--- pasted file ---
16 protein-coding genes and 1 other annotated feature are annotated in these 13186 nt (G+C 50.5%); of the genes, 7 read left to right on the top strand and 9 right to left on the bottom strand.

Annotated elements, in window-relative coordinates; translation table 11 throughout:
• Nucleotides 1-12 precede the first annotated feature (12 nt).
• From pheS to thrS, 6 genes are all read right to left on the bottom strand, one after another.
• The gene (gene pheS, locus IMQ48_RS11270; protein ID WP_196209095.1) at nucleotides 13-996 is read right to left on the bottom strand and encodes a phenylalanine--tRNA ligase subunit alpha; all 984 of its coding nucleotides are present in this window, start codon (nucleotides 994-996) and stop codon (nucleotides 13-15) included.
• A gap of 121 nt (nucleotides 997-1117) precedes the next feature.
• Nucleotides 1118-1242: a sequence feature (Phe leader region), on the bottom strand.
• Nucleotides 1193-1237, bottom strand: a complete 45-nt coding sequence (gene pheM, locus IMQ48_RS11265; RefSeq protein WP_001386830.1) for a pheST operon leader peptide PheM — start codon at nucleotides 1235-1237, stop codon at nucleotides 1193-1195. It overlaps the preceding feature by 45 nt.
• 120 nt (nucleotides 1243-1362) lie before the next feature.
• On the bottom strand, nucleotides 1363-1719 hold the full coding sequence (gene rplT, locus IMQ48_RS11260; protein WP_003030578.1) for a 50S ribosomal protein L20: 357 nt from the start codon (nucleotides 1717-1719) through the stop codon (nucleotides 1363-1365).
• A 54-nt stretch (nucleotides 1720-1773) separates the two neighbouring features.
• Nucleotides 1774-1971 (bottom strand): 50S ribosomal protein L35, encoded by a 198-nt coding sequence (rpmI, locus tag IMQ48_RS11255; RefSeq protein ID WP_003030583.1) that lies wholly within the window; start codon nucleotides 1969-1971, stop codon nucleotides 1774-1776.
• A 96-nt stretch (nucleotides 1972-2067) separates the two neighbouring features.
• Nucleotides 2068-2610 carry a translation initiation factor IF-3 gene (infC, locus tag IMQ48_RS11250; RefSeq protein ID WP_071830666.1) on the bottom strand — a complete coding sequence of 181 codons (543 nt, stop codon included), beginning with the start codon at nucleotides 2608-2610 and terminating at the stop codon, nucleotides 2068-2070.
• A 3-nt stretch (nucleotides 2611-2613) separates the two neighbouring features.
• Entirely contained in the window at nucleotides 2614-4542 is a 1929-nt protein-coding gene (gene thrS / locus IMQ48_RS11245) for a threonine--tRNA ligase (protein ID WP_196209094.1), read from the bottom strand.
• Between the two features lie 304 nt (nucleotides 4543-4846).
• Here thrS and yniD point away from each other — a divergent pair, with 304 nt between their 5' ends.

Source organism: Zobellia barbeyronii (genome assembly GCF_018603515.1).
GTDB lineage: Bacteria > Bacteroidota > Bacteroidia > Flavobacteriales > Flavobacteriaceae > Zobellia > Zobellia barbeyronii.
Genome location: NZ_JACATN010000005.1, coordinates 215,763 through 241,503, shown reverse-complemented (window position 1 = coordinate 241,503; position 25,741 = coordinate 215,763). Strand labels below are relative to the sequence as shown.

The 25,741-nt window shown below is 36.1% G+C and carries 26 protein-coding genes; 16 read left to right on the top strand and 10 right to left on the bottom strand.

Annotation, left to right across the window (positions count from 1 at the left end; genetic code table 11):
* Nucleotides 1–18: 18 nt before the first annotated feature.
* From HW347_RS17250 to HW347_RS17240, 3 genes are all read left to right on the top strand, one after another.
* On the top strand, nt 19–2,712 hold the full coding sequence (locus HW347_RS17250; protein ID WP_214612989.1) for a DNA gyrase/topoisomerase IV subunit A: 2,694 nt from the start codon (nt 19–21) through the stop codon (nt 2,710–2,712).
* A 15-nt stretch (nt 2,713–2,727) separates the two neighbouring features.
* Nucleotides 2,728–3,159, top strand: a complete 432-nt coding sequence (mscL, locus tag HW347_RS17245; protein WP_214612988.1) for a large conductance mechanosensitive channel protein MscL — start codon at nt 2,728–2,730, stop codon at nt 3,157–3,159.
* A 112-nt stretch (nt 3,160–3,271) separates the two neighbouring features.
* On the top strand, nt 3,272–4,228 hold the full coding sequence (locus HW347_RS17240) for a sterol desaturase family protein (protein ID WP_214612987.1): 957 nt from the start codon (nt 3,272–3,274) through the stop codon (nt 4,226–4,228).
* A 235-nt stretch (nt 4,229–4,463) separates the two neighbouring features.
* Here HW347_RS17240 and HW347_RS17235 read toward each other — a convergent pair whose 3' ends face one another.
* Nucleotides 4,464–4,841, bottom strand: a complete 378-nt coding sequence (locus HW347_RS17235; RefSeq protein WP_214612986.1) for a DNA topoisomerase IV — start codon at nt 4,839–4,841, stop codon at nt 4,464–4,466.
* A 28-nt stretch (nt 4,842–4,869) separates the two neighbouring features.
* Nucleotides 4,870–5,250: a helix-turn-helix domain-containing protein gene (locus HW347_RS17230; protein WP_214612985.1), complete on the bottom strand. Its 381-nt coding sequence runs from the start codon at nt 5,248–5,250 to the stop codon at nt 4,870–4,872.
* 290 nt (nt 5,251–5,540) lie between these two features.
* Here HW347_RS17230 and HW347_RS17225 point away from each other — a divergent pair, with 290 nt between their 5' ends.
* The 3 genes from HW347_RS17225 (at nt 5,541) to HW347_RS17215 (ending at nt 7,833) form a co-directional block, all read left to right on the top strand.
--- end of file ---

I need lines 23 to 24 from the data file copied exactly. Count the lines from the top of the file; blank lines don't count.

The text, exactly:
Annotation, left to right across the window (positions count from 1 at the left end; genetic code table 11):
* Nucleotides 1–18: 18 nt before the first annotated feature.